Daycare Shut Down in Massachusetts after Toddler Found Wandering the Streets

A daycare center in Peabody, Massachusetts was ordered to shut down after a toddler wandered off into the street and was found by a local resident.

Daycare Shut Down in Massachusetts after Toddler Found Wandering the Streets

A daycare center in Peabody, Massachusetts was ordered to shut down after a toddler wandered off into the street and was found by a local resident.

RECEP KARACA
RECEP KARACA
23 Nisan 2019 Salı 04:06
127 Reads
Daycare Shut Down in Massachusetts after Toddler Found Wandering the Streets

A daycare center in Peabody, Massachusetts was ordered to shut down after a toddler wandered off into the street and was found by a local resident. The child was supposed to be under the care of Watch a Tot.

A driver spotted the child in the middle of the street around 8 am. She stopped, picked her up and brought her to safety, according to the Peabody Police Department.

Police say the daycare was unaware of the child’s whereabouts for at least 25 minutes.

The daycare center was ordered to shut down, and the Department of Children and Families was notified of the incident.

The child was examined by medical personnel before being picked up by her mother at the police station.

“Unfortunately, thousands of children experience physical injuries and emotional trauma at the hands of their caretakers every year,” says Mainor Wirth Injury Lawyers. “Child abuse, neglect, and molestation are a harsh reality for many children who are placed in the care of strangers.”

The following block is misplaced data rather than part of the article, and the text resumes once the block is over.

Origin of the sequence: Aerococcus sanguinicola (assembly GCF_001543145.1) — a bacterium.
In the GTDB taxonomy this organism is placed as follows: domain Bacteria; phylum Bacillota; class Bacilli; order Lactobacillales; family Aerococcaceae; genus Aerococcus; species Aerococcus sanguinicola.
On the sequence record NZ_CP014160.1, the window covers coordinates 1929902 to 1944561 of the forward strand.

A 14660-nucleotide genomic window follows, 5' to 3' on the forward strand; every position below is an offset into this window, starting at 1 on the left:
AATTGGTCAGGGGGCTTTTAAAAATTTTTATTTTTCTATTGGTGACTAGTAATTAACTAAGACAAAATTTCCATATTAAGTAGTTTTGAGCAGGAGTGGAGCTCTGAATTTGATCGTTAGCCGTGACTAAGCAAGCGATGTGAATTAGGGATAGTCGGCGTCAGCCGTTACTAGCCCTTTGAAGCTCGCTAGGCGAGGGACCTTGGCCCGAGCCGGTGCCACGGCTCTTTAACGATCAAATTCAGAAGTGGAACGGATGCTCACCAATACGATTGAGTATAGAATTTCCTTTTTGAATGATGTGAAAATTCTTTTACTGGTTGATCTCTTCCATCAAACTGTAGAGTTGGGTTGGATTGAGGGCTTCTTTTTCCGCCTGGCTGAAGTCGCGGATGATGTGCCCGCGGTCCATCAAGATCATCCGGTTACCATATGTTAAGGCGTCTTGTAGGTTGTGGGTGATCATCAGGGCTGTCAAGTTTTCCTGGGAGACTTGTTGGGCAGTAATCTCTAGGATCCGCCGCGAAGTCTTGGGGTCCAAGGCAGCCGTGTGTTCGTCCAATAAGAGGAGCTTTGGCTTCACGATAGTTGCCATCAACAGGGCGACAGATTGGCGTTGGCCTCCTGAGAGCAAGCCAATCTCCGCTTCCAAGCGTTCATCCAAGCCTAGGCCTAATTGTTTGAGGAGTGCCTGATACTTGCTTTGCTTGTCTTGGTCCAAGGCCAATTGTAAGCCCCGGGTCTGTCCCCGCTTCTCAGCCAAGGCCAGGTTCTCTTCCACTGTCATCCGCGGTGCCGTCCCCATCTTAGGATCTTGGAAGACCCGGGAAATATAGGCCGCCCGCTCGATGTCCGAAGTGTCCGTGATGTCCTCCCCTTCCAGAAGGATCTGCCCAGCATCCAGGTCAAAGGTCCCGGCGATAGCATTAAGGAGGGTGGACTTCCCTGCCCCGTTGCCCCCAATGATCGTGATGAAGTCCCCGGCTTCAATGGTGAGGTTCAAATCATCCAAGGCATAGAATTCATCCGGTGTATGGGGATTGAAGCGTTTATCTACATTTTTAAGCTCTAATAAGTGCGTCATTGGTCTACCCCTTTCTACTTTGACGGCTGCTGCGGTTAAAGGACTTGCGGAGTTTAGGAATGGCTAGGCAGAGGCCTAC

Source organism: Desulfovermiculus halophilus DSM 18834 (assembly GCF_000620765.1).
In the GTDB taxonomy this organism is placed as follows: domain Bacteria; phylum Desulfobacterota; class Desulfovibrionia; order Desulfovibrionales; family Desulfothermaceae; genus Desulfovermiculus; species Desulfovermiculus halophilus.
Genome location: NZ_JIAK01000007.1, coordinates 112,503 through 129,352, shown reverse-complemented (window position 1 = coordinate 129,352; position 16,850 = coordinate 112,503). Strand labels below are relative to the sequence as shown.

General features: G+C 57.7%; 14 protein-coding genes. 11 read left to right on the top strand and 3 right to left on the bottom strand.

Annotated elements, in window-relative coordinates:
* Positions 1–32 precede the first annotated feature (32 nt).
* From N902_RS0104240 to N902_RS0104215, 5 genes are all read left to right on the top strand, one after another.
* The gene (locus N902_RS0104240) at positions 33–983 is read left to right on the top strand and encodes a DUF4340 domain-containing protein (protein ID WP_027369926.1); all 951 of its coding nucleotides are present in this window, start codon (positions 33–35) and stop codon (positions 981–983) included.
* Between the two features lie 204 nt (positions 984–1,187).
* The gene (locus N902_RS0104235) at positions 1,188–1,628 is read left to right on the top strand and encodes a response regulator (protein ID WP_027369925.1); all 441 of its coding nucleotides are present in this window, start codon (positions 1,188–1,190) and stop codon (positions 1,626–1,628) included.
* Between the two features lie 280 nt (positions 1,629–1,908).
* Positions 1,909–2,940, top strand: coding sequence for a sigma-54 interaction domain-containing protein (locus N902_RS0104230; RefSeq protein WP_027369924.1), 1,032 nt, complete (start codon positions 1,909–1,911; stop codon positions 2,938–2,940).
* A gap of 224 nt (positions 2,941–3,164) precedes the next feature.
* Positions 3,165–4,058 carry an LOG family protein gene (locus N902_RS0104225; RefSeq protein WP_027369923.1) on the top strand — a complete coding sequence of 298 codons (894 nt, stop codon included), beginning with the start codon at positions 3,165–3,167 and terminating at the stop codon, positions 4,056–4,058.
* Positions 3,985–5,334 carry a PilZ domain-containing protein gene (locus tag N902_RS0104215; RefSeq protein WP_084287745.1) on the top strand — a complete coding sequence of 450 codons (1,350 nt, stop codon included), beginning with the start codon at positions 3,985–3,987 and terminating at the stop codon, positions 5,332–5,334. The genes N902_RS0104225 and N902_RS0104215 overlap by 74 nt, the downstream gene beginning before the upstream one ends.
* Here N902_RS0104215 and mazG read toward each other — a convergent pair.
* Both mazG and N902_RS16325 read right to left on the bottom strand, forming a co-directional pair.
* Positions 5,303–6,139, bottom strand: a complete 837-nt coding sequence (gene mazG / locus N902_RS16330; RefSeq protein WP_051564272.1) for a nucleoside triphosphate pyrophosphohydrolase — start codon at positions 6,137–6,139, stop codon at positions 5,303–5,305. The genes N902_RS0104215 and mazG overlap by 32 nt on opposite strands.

The report comes as cases of daycare abuse and neglect are in focus. Care.com, a popular website used to find babysitters and childcare providers, recently announced that it pulled 47,000 daycare listings. Approximately 45% of the centers in the company's database were not verified.

The move came after a report from the Wall Street Journal, which found that hundreds of listings weren’t state licensed as claimed. Some facilities fraudulently claimed to have licenses, while others didn’t exist or the facilities didn’t even realize they were listed on the site.

Care.com does warn its visitors that it doesn’t verify listings and that they only offer limited vetting of caregivers. Customers can purchase more in-depth vetting through their website, but must pay additional fees for this service.

Nine people in the listings had police records, according to the report from the Wall Street Journal. At least one child has died in the care of a Care.com-listed daycare owner who had been prohibited from operating an unlicensed facility in Tennessee.

The states with the largest reductions in day cares included Florida, California, Minnesota, Massachusetts, New York, New Jersey, Ohio, North Carolina, Texas and Pennsylvania.

The Wall Street Journal’s report has already had a negative effect on Care.com’s reputation, as Best Buy reported that it had suspended its relationship with the website. Best Buy’s relationship with Care.com was meant to serve as a new employee benefit for emergency child care. The unsettling report caused the company to call off the partnership and help affected employees cover alternative child-care arrangements.

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